Sunday, October 11, 2009

feeding your mental health

This article embodies the spirit of one of my favorite quotes, "Food is the foundation, but it's really about life"--FRESH the movie.

What we put in our bodies is about much more than just "eating." The New York Times reports:

Eating a Mediterranean-style diet — packed with fruits, vegetables, legumes, nuts, olive oil and fish — is good for your heart, many studies have found. Now scientists are suggesting the diet may be good for your mental health, too.

...Over time, those who had scored between 5 and 9 on the Mediterranean diet were 42 percent to 51 percent less likely to develop depression, the study found, than those who scored between 0 and 2. full article

As a vegan, I can tell you that the way that I eat has definitely changed more than my pantry. Aside from experiencing an increase in energy, conscious eating with an awareness of where my food comes from has added more mindfulness and happiness to my life. Yes, I will kiss a perfect tomato when I find one, take pride in the color combination of my chopped vegetables, make scrumptious wholesome foods for friends and fam, and smell my whole grains before I eat them. And since this transition, I am a more balanced, more peaceful and less stressed person.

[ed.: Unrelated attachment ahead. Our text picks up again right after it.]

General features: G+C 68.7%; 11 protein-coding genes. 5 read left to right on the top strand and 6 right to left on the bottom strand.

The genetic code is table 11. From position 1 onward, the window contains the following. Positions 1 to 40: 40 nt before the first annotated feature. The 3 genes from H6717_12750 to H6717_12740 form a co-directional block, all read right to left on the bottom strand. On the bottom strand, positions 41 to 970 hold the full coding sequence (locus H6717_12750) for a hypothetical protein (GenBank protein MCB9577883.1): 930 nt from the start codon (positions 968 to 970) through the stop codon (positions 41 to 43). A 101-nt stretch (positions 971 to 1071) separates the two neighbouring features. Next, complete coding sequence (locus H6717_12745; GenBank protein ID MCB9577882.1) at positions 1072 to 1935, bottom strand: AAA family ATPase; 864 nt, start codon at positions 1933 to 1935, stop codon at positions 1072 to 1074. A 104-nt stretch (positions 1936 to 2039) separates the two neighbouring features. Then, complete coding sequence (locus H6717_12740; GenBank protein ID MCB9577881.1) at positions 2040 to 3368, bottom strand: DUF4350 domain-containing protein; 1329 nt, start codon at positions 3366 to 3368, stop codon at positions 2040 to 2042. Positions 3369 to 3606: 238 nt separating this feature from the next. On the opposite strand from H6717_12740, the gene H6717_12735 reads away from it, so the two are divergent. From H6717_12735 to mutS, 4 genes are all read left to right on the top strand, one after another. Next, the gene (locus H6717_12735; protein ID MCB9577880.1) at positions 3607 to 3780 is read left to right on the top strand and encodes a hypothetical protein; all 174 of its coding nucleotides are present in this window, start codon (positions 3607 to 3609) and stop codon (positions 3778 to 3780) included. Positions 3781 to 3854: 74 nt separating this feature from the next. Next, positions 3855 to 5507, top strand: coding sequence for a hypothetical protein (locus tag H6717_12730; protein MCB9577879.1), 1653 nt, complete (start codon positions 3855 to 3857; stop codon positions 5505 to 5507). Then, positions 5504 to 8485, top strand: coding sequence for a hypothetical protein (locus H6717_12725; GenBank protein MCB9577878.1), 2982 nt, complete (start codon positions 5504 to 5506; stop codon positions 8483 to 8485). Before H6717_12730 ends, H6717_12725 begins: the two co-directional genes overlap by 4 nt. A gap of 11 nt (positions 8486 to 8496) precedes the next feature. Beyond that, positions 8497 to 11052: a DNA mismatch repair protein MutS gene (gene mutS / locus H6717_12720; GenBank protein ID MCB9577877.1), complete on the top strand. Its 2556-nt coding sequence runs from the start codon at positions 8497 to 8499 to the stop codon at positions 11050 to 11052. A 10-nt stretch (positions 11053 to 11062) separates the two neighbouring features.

I could get technical and list studies of how overhauling dietary lifestyles can modify misbehavior in children, but it's really late for me, so feel free to google that one.

1 comment:

Justin said...

This is very interesting! Perhaps eating Kosher or Halal in a similar means were intended to increase one's awareness or appreciation of the foods being consumed. Just a thought or explanation for why Judaism and Islam may have evolved to have their dietary restrictions (i.e. to create the same kind of balance and peace you mentioned through dietary restrictions). Why these norms are in place today is another discussion; I would argue that much of the spiritual meaning of kosher, for example, is lost (a) as a result of the cash-producing industries that market and produce Kosher foods (b) because of complacency/"spiritualess" ritual following and (c) because of an egotistical desire to show to others that one is"sufficiently pious and devout" by eating Kosher. There must be spirit and intention behind one's dietary restrictions (as you clearly have) to reap the benefits which you are talking about. Very nice post!